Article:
Women environmental activists often pay the ultimate price

Extractive industries, which favour men in employment, have long been linked to the systemic economic disenfranchisement of women, and an increased reliance on men. The exacerbating power dynamic is responsible for increased incidents of domestic violence, transactional sex, forced prostitution, HIV transmission and acts of violence against women. Rural indigenous women increasingly find themselves subjected to violence as a means to suppress activism and discourage other environmental activists from coming forward.

The tragic murder of environmental activist Mam’ Fikile Ntshangase in her Mtubatuba home on the night of 22 October 2020 has shaken her organisation, the Mfolozi Community Justice Environmental Organisation (MCEJO), and environmental organisations across the country. Hailed as an environmental human rights defender (EHRD), Mam’ Ntshangase dared to be vocal against the destructive expansion of Somkhele mine. She joins a long list of women and environmental defenders who have globally been subjected to intimidation, rape, imprisonment, torture and murder. 

Her murder not only illustrates the precarious nature of environmental activists in our own country, but also the vulnerable nature of undertaking environmental activism as women in a country that has expressed contempt for us through numerous acts of violence. Women are subject to acts of violence from our partners and in the line of duty. Mam’ Ntshangase’s gender identity cannot be separated from the work she did, as women are often disproportionately impacted by the environmental destruction caused by extractive industries, and solely bear the responsibility of creating social cohesion in the wake of these devastating events. 

In the months leading up to her death, Mam’ Ntshangase was subjected to psychological abuse and threats of physical violence against her and her family.  Former MCEJO member Sabelo Dladla recounts Mam’ Ntshangase’s discomfort at the news of her grandson being accosted by disgruntled community members, who interrogated him about her on his way to the store. The experience left both her and her grandson startled and in fear of their lives. She experienced paranoia and anxiety when she began noticing food, clothing and other possessions missing from her home. She began to contemplate whether someone had broken into her home and even suspected witchcraft. Dladla was forced to leave the organisation after increasing threats of violence resulted in him, his mother and his niece being attacked in their home by two gunmen.

These events highlight the precarious nature of being a female environmental activist, or mere association with an environmental activist in South Africa.  These realities are documented in  an IUNC report, Gender-based Violence and Environmental linkages: the violence of inequality, which found that women activists experience increased levels of gender-based violence aimed at suppressing our power and eroding our credibility and status in communities. 

Recognising that the culture of violence in South Africa has forced women to live in a state of hypervigilance, we cannot simply label the murder of Mam’ Ntshangase as an attack on an environmental activist; this was an act of violence against a woman. It drives home the reality that gender-based violence extends beyond the home, into communities and in work. The violent murder of Mam’ Ntshangase is not the first of its kind, and will most certainly not be the last. In the weeks since her murder, environmental activist Sis Nonhle Mbuthuma of the Amadiba Crisis Committee in eXolobeni has expressed fear about the death threats she continues to receive. These threats cannot be taken lightly, as fellow environmental activist Sikhosiphi “Bazooka” Rhadebe was killed in 2016.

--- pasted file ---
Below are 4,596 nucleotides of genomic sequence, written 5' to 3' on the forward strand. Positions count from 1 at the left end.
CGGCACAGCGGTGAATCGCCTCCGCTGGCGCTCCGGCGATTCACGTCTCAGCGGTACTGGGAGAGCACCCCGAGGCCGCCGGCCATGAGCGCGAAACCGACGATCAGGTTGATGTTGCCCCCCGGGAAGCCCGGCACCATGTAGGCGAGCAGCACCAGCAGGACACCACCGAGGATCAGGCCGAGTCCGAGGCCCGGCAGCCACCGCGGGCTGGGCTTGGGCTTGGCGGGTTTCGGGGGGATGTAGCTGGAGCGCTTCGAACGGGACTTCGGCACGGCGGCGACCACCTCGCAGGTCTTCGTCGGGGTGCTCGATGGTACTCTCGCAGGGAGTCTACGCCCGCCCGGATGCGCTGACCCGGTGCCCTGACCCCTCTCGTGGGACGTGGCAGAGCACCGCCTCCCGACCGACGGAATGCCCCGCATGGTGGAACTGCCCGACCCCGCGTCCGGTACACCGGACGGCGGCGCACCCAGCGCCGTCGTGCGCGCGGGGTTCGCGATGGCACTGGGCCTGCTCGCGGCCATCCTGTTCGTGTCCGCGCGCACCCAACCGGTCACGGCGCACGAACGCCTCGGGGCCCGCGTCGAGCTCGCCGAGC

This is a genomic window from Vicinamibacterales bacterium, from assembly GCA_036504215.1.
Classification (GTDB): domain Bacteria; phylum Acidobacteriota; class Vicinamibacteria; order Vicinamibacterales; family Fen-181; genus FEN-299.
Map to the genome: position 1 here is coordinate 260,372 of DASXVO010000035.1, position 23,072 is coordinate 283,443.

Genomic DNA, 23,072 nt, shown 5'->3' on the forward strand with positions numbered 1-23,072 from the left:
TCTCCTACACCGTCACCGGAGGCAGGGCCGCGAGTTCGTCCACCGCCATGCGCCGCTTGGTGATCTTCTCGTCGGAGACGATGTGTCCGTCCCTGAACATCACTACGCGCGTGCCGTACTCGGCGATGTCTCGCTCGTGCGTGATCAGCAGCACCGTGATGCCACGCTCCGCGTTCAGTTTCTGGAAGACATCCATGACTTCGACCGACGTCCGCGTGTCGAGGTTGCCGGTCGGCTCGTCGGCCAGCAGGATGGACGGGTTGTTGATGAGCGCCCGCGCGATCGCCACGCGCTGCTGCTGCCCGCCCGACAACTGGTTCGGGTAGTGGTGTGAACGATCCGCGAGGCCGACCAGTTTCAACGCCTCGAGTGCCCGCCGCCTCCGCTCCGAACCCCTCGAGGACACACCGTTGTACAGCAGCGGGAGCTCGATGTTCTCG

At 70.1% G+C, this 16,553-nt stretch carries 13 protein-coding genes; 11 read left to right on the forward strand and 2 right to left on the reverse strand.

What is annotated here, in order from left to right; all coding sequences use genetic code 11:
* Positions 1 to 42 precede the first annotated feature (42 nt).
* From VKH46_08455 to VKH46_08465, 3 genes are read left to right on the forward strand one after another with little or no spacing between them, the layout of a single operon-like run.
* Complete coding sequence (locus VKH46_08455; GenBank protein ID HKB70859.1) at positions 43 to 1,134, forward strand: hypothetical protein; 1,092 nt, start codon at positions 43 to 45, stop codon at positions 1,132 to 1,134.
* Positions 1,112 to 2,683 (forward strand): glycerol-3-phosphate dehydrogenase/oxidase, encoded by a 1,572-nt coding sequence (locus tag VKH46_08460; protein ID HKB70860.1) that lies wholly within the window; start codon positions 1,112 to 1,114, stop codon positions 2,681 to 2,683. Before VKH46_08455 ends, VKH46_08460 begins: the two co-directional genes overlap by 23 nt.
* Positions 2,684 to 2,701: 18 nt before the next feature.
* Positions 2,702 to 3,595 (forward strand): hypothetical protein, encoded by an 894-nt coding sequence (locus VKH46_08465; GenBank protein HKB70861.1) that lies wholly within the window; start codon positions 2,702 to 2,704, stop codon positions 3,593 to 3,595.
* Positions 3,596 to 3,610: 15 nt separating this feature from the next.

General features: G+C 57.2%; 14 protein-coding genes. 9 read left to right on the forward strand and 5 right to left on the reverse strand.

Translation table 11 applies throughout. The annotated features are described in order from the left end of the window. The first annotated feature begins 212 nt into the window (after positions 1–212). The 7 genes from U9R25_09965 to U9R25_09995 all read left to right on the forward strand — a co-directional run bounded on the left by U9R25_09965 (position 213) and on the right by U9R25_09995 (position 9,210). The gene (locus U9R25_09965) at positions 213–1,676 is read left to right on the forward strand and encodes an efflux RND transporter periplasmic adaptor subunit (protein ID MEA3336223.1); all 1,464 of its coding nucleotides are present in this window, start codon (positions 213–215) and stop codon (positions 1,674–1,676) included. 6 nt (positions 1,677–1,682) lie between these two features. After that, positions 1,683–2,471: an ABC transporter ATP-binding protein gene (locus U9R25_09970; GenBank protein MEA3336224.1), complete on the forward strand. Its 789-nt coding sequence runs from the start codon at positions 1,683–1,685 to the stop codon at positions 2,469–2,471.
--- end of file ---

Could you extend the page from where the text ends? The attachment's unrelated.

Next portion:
The culture of violence against women is further entrenched by those mining executives who often turn a blind-eye to aggressors acting in their interests, and local councillors operating in cahoots with mines to ensure their demands are fulfilled. Aggressors are emboldened by political figures who view the violence committed against these communities as legitimate.

The women of Mfolozi and eXolobeni do not feel safe approaching law enforcement as their aggressors will be treated with impunity, exposing them to further harassment, and driving more potential women activists into the shadows. But these women continue to assert their right to an environment that is free from harm, and their right to protest. They deserve our support and protection.  

In response to the resolution of the Gender-based Violence and Femicide (GBVF) Declaration made as a part of the GBVF 2018 summit,  President Cyril Ramaphosa has launched a private sector-led, multi-sectoral GBVF response fund. In the absence of gender-inclusive policies that empower women and condemn violence against activists, the fight against GBV cannot fully be realised.

Greenpeace Africa calls on the president to;

  1. Place pressure on the South African Police Services to thoroughly investigate the circumstances of Mam’ Ntshangase’s death so that those responsible are held accountable.
  2. Acknowledge the threat of violence posed by corporations against women activists, and launch an inquiry into the source and resolutions in this regard, and
  3. Counter the culture of impunity towards aggressors by creating a policy for the protection of women environmental and human rights defenders.

The views expressed are those of the author and do not reflect the official policy or position of the Mail & Guardian.


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